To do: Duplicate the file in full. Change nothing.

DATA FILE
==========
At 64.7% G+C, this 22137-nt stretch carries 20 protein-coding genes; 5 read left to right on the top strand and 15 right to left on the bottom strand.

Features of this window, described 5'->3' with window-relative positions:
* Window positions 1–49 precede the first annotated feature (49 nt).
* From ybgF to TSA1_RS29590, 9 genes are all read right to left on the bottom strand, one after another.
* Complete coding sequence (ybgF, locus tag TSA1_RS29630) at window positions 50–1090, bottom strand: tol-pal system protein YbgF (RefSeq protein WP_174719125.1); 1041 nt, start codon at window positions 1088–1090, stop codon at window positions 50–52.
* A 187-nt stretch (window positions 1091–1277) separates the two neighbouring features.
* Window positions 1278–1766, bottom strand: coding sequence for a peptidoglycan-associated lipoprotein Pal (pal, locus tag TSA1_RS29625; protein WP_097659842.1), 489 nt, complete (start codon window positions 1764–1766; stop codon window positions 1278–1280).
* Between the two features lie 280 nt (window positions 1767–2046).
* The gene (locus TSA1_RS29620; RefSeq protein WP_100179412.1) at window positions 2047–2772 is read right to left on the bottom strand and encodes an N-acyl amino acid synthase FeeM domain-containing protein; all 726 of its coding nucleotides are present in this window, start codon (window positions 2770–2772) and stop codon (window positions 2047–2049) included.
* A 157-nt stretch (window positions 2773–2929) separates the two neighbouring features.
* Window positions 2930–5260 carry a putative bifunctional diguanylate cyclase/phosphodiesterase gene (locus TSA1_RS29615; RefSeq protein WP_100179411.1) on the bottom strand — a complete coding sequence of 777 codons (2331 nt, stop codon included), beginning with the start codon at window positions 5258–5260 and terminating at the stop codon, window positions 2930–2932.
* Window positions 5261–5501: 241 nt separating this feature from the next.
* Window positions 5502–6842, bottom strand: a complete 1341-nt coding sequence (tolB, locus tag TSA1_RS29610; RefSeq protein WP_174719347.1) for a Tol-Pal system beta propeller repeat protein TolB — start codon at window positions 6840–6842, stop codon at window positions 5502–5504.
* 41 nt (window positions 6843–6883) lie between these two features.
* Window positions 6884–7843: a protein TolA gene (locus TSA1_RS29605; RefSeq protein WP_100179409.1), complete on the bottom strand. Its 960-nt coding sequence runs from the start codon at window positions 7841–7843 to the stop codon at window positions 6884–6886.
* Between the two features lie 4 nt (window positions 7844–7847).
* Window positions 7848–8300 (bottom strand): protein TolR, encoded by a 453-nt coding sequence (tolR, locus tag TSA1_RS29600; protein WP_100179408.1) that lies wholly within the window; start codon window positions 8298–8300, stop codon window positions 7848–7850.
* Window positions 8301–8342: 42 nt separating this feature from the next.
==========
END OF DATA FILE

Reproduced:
At 64.7% G+C, this 22137-nt stretch carries 20 protein-coding genes; 5 read left to right on the top strand and 15 right to left on the bottom strand.

Features of this window, described 5'->3' with window-relative positions:
* Window positions 1–49 precede the first annotated feature (49 nt).
* From ybgF to TSA1_RS29590, 9 genes are all read right to left on the bottom strand, one after another.
* Complete coding sequence (ybgF, locus tag TSA1_RS29630) at window positions 50–1090, bottom strand: tol-pal system protein YbgF (RefSeq protein WP_174719125.1); 1041 nt, start codon at window positions 1088–1090, stop codon at window positions 50–52.
* A 187-nt stretch (window positions 1091–1277) separates the two neighbouring features.
* Window positions 1278–1766, bottom strand: coding sequence for a peptidoglycan-associated lipoprotein Pal (pal, locus tag TSA1_RS29625; protein WP_097659842.1), 489 nt, complete (start codon window positions 1764–1766; stop codon window positions 1278–1280).
* Between the two features lie 280 nt (window positions 1767–2046).
* The gene (locus TSA1_RS29620; RefSeq protein WP_100179412.1) at window positions 2047–2772 is read right to left on the bottom strand and encodes an N-acyl amino acid synthase FeeM domain-containing protein; all 726 of its coding nucleotides are present in this window, start codon (window positions 2770–2772) and stop codon (window positions 2047–2049) included.
* A 157-nt stretch (window positions 2773–2929) separates the two neighbouring features.
* Window positions 2930–5260 carry a putative bifunctional diguanylate cyclase/phosphodiesterase gene (locus TSA1_RS29615; RefSeq protein WP_100179411.1) on the bottom strand — a complete coding sequence of 777 codons (2331 nt, stop codon included), beginning with the start codon at window positions 5258–5260 and terminating at the stop codon, window positions 2930–2932.
* Window positions 5261–5501: 241 nt separating this feature from the next.
* Window positions 5502–6842, bottom strand: a complete 1341-nt coding sequence (tolB, locus tag TSA1_RS29610; RefSeq protein WP_174719347.1) for a Tol-Pal system beta propeller repeat protein TolB — start codon at window positions 6840–6842, stop codon at window positions 5502–5504.
* 41 nt (window positions 6843–6883) lie between these two features.
* Window positions 6884–7843: a protein TolA gene (locus TSA1_RS29605; RefSeq protein WP_100179409.1), complete on the bottom strand. Its 960-nt coding sequence runs from the start codon at window positions 7841–7843 to the stop codon at window positions 6884–6886.
* Between the two features lie 4 nt (window positions 7844–7847).
* Window positions 7848–8300 (bottom strand): protein TolR, encoded by a 453-nt coding sequence (tolR, locus tag TSA1_RS29600; protein WP_100179408.1) that lies wholly within the window; start codon window positions 8298–8300, stop codon window positions 7848–7850.
* Window positions 8301–8342: 42 nt separating this feature from the next.